EGU General Assembly 2022
© Author(s) 2022. This work is distributed under
the Creative Commons Attribution 4.0 License.

The impact of continuous space and time-resolving vertical land motion on relative sea level change

Julius Oelsmann1, Marta Marcos2,3, Marcello Passaro1, Laura Sánchez1, Denise Dettmering1, and Florian Seitz1
Julius Oelsmann et al.
  • 1Deutsches Geodätisches Forschungsinstitut, Technische Universität München, Arcisstraße 21, 80333 München, (
  • 2IMEDEA (UIB-CSIC), Miquel Marquès, 21, 07190 Esporles, Spain
  • 3Department of Physics, University of the Balearic Islands, Cra. Valldemossa, km 7.5, 07122 Palma, Spain

Vertical land motion (VLM) is a major contributor to relative sea level change (RSLC). Hence, understanding and estimating VLM is critical for the investigation of contemporary and projected coastal RSLC and the allocation of its uncertainties. However, there are several challenges involved in the determination of the linear component of VLM. Firstly, the sparse and inhomogeneous distribution of point-wise VLM observations hinder the direct analysis of VLM continuously in space along the coastline. Secondly, the commonly applied working-hypothesis that VLM can be generally assumed as ‘linear’, is not entirely valid for regions, which are affected by nonlinear processes such as earthquakes, surface mass loading changes or other phenomena. Thus, in order to overcome the limitations of data-availability and to account for time-variable VLM, we develop a new approach to estimate continuous time- and space-resolving (3D) VLM over the period 1995-2020.

We apply a Bayesian Principal Component Analysis to a global network of quality controlled VLM observations (GNSS data and differences of satellite altimetry and tide gauge observations) to extract common modes of variability and to cope with the incomplete VLM data. The estimated modes represent a superposition of large scale VLM fingerprints. These include linear motion signatures, e.g., associated with the Glacial Isostatic Adjustment (GIA), as well as regional patterns of coherent responses to earthquakes or terrestrial water storage changes, which exhibit inter-annual to decadal variability. To generate the 3D VLM reconstruction, the VLM fingerprints are interpolated in space with a Bayesian transdimensional regression, which automatically infers the spatial resolution based on the distribution of the data.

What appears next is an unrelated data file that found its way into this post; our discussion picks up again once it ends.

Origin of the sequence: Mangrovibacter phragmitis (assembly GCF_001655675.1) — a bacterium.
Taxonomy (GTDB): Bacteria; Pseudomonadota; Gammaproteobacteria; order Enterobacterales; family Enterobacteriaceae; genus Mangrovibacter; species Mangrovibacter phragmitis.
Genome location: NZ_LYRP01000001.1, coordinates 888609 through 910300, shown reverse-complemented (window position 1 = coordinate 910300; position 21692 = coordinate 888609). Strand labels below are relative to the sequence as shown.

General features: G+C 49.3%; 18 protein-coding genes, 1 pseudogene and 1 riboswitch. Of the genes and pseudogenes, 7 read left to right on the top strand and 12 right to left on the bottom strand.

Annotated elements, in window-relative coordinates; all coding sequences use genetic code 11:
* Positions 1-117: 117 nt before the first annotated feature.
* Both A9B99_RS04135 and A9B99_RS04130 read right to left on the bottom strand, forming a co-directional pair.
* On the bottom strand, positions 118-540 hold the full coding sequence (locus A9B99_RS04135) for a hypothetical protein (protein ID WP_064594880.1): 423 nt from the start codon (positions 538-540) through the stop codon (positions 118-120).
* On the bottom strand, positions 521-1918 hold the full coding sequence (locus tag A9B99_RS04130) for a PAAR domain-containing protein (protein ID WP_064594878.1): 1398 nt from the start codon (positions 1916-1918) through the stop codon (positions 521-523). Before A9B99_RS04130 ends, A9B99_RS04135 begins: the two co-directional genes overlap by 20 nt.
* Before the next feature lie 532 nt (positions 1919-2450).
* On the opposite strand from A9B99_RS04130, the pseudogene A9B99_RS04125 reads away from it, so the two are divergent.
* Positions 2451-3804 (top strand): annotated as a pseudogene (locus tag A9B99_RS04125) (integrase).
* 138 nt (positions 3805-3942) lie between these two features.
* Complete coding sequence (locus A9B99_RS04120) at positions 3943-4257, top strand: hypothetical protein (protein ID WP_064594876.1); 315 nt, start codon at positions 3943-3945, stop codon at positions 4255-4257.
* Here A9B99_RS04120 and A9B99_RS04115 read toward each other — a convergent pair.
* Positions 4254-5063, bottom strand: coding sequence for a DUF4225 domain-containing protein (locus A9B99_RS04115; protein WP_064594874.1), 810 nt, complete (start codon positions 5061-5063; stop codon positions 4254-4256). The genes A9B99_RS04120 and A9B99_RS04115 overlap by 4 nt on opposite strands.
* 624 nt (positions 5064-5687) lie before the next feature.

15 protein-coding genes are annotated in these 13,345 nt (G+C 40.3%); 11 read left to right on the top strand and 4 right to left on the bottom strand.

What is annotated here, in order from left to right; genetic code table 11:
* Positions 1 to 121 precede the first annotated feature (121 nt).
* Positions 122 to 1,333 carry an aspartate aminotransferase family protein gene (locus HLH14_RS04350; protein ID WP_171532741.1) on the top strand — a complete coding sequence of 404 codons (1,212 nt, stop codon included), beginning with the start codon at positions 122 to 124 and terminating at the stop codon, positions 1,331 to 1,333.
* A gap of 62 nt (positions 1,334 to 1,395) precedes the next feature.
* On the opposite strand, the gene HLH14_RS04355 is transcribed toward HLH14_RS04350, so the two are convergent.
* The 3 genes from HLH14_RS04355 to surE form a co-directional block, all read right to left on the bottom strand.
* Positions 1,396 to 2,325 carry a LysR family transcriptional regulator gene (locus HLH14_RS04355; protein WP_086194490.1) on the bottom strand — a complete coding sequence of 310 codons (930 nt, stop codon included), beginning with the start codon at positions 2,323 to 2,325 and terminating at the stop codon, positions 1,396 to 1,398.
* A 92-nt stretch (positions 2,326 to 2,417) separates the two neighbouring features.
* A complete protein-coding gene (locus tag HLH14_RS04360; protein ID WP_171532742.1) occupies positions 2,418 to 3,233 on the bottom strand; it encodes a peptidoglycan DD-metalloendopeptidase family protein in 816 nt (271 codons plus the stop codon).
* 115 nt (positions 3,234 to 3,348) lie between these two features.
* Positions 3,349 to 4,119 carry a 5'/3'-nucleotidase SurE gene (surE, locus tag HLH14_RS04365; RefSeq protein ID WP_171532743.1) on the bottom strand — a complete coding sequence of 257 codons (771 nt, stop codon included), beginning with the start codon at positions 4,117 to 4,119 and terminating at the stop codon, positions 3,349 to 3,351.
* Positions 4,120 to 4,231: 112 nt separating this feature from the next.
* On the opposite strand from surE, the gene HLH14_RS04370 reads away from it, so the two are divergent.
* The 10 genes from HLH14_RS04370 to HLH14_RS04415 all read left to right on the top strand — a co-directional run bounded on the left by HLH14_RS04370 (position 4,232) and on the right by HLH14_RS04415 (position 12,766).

Our approach not only provides an essential observation-based alternative to previously employed VLM estimates from GIA models or interpolated VLM maps, but also allows to directly attribute VLM trend uncertainties to the temporal variability estimated over the period of observation. We combine the VLM dataset with century-long tide gauge RSLC observations to demonstrate the limitations of extrapolating nonlinear VLM back in time and to identify regional differences (in the order of mm/year) of contemporary absolute sea level (ASL) change (1900-2015) w.r.t. a recent sea level reconstruction, which employs a GIA-VLM signature only. Using the present-day VLM estimates, we disentangle the contributions of VLM and projected ASL change (from CMIP6 models) and uncertainties to RSLC (2020-2150). The regional RSLC error budget analysis enables the identification of regions where robust assessments of future RSLC are feasible and where VLM uncertainties dominate the projected ASL uncertainties, while explaining up to 75% of the combined uncertainties. Besides these applications, the VLM estimate represents a vital source of information for various sea level studies focused on the analysis of tide gauge or satellite altimetry observations in coastal areas.

How to cite: Oelsmann, J., Marcos, M., Passaro, M., Sánchez, L., Dettmering, D., and Seitz, F.: The impact of continuous space and time-resolving vertical land motion on relative sea level change, EGU General Assembly 2022, Vienna, Austria, 23–27 May 2022, EGU22-5281,, 2022.


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